There is no “other.”

My most beloved friend, Byll, is over six feet tall. His petite wife stands almost five feet. Those of us who know him are never surprised when he shows up for a visit wearing a kilt. He has been known to shave his legs for a bike race. Sometimes he adds black nail polish to complete an outfit.

He is super smart. When he was a senior in high school, Harvard University wanted him. Instead, he chose to pursue his bachelor’s and Master of Fine Arts degrees at a Southern college. Long after graduation, he is continuously learning, devouring books, journals, and periodicals on various subjects.

My friend is not a fan of opinion. He is careful to weigh subject matter with great attention to detail. He seeks tangible evidence, fact, and public records to support his views on politics and social justice. He examines the world with an open mind and open heart. He ponders matters so deeply, he could have been Rodin’s model for The Thinker. And when disagreements arise, he remains even tempered, respectful, and kind.

He is patient, which is an important merit to have in our relationship, since he does not believe in God. I do believe in a benevolent, creative energy I call God. So there is an immense difference between us, one that could have ended our friendship before it began.

We may have different beliefs about God, but my friend Byll is a true superhero who respects me, regardless of how we differ. I respect him too. In fact, our discussions about God challenged me to question why I do believe in God and what I believe God is. Without being urged to examine the rote and often illogical answers programmed into me by my religious upbringing, I would not have come to appreciate God as I do. My atheist friend’s calm and peaceful conviction about what is true for him helped me grow the profound faith I have.

Have you ever discussed God with an atheist or scientist?

With respect as the foundation of our relationship, Byll and I seek to appreciate one another. We approach our friendship with the goal of benefiting from our often divergent beliefs. Both of us want to grasp each other’s perspective and engage in discussion about it. This is not easy, but it is rewarding and enlightening.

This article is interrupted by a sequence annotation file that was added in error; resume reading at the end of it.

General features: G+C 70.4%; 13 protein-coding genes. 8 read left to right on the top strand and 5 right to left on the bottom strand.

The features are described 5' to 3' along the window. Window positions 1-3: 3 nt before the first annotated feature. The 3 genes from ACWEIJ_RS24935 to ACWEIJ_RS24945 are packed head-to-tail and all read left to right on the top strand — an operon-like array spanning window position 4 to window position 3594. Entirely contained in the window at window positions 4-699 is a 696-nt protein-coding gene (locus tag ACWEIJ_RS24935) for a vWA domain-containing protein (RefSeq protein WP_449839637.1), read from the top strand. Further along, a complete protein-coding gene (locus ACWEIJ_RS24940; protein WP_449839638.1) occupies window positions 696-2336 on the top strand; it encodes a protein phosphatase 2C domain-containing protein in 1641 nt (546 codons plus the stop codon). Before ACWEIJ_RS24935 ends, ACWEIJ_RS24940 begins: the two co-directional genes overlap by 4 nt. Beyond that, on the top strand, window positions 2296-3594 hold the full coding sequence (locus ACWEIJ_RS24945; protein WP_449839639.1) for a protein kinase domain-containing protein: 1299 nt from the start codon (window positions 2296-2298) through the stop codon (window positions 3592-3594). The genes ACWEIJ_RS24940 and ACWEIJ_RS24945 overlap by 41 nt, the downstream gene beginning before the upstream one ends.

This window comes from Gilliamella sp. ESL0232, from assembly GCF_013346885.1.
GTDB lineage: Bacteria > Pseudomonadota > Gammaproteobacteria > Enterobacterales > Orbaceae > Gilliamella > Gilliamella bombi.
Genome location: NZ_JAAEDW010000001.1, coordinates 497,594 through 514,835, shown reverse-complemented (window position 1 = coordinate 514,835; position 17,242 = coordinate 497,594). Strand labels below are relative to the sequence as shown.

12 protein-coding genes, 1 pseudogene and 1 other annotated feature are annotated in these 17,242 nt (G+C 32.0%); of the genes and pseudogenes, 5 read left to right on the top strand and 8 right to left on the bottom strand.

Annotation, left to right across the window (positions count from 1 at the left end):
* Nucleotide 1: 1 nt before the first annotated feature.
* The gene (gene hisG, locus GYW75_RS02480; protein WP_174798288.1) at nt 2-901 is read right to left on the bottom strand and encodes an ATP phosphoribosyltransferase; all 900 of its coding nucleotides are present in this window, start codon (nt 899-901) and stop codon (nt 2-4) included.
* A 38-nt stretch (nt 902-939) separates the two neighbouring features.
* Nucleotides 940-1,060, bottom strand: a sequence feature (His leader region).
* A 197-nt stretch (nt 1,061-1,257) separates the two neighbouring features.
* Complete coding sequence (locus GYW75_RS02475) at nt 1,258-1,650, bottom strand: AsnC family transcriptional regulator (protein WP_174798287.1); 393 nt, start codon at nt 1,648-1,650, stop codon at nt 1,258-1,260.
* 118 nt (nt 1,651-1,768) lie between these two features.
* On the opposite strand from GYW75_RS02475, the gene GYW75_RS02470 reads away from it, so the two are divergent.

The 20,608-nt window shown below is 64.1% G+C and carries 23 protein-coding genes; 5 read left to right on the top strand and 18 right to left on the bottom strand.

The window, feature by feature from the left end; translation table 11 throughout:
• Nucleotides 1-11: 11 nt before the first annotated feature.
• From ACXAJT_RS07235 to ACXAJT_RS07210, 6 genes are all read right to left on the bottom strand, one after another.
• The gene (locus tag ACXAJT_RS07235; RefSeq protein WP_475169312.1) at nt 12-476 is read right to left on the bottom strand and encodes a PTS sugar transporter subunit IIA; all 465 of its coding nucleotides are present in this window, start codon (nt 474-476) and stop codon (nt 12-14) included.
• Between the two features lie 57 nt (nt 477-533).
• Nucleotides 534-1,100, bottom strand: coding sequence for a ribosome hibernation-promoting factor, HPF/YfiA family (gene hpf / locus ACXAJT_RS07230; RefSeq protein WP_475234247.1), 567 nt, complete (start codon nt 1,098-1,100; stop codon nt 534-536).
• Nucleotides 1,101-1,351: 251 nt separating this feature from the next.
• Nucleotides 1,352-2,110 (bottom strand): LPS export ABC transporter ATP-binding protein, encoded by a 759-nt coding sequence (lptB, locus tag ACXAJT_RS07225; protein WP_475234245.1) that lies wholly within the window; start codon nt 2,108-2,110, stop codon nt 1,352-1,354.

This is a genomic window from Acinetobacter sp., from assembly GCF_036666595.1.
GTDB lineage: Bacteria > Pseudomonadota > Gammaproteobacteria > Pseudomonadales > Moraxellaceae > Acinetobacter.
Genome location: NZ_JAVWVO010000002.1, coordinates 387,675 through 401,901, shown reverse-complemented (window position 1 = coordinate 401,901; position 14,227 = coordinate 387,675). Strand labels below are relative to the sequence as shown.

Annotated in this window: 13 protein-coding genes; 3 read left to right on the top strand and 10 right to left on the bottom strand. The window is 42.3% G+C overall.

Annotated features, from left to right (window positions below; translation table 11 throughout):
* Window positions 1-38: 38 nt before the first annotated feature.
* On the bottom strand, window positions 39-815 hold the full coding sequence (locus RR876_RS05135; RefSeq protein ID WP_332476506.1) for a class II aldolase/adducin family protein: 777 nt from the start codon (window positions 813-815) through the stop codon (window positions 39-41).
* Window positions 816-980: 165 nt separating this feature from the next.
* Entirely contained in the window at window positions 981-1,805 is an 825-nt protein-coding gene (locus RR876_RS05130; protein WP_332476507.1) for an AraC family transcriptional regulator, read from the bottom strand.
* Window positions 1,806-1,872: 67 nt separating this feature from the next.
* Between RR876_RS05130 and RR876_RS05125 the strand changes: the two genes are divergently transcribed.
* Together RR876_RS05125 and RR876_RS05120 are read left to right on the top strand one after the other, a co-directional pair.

To understand one another, don’t we have the duty to stop ourselves from assuming our belief has to be what other people believe as well?

 My atheist friend Byll is one of the kindest and most responsible people I know. He is a man of honor whose consistent behavior is admirable. I know from years of observing my friend that having a deep reverence for people, and all life, is not dependent upon a belief in God or devotion to the Bible or any religious identity.

My dear friend Byll does not believe in God, yet he walks in loving thoughtfulness, respect, and responsibility. I do believe in God and also work hard to treat everyone as I want to be treated. Neither of us is perfect. But striving to live as love in action is our shared goal.

When we label someone, our mind’s tendency is to immediately jump to judgment about the person. Persecution of someone prevents us from wanting to have any connection with them, as we have already made them less than, different, and “other” in our mind. Labels and the verdicts that result from them cause us to ignore the experiences and feelings of those we do not want to know.

One-dimensional labels do not mean anything to God.

Why do labels have any value to those who say they love God? 

No matter the skin color, gender, or sexuality of our human body, the integrity of our soul matters most to God. Since soul is home to the honesty, empathy, and respect of our integrity, we can only love one another with soul.